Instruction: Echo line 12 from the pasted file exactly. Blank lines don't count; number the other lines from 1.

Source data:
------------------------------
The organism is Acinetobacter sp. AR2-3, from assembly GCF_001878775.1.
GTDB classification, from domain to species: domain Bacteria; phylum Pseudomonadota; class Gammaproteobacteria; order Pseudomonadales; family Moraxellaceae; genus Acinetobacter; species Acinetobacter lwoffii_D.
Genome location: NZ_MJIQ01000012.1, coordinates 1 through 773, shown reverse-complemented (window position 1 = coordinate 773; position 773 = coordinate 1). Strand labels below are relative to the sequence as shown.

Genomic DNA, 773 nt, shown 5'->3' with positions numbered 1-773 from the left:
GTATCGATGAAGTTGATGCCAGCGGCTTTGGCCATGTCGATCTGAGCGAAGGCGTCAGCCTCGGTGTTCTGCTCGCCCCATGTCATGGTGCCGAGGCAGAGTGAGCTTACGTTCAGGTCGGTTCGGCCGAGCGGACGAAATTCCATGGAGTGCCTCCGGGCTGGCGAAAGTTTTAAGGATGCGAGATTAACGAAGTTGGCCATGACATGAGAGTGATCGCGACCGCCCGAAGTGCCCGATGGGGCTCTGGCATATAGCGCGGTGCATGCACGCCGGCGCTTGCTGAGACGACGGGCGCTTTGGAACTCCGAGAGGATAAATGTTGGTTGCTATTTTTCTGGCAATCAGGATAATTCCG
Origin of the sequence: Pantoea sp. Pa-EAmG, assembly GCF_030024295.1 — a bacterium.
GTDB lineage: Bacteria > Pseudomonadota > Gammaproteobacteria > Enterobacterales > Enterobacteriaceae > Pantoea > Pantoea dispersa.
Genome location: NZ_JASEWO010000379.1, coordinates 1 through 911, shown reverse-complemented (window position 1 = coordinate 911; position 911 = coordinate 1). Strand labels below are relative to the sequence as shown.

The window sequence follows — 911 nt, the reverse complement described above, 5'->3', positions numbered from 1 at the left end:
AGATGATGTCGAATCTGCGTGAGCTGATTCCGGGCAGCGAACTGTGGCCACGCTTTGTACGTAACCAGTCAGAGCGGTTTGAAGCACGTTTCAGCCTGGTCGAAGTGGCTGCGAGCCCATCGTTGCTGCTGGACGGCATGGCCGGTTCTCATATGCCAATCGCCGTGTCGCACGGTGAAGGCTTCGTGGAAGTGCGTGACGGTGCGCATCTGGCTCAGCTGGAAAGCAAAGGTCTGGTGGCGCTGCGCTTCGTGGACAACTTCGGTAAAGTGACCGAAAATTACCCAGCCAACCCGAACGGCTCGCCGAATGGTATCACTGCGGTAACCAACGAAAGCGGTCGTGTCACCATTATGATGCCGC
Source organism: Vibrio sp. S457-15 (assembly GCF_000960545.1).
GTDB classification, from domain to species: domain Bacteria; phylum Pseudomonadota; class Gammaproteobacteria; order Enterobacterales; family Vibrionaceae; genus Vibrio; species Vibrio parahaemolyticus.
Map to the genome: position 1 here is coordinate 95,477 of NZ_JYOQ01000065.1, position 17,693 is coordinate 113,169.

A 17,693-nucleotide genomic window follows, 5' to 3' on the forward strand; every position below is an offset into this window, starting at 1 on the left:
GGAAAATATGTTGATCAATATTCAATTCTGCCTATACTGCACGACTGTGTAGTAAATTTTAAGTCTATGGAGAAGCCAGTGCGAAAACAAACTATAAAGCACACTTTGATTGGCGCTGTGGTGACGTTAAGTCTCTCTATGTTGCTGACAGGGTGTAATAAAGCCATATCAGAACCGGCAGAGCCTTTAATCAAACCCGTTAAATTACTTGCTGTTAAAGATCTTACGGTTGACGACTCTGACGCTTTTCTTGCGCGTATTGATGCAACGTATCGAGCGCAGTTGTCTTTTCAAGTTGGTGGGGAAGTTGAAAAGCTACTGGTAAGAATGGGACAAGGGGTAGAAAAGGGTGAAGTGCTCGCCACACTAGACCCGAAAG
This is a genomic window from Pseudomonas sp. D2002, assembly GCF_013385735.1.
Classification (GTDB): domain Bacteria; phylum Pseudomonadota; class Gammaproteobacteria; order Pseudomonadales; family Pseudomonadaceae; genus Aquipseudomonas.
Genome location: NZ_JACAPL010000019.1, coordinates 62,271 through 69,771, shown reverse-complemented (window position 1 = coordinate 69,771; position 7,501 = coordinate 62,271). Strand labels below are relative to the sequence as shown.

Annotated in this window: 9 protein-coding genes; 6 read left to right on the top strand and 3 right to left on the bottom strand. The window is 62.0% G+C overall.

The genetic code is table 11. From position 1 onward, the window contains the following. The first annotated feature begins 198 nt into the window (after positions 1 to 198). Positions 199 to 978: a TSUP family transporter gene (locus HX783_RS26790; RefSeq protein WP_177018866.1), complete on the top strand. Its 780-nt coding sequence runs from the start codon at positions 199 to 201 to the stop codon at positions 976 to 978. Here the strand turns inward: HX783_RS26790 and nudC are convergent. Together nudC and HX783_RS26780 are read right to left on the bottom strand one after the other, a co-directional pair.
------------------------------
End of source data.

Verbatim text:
GTDB classification, from domain to species: domain Bacteria; phylum Pseudomonadota; class Gammaproteobacteria; order Enterobacterales; family Vibrionaceae; genus Vibrio; species Vibrio parahaemolyticus.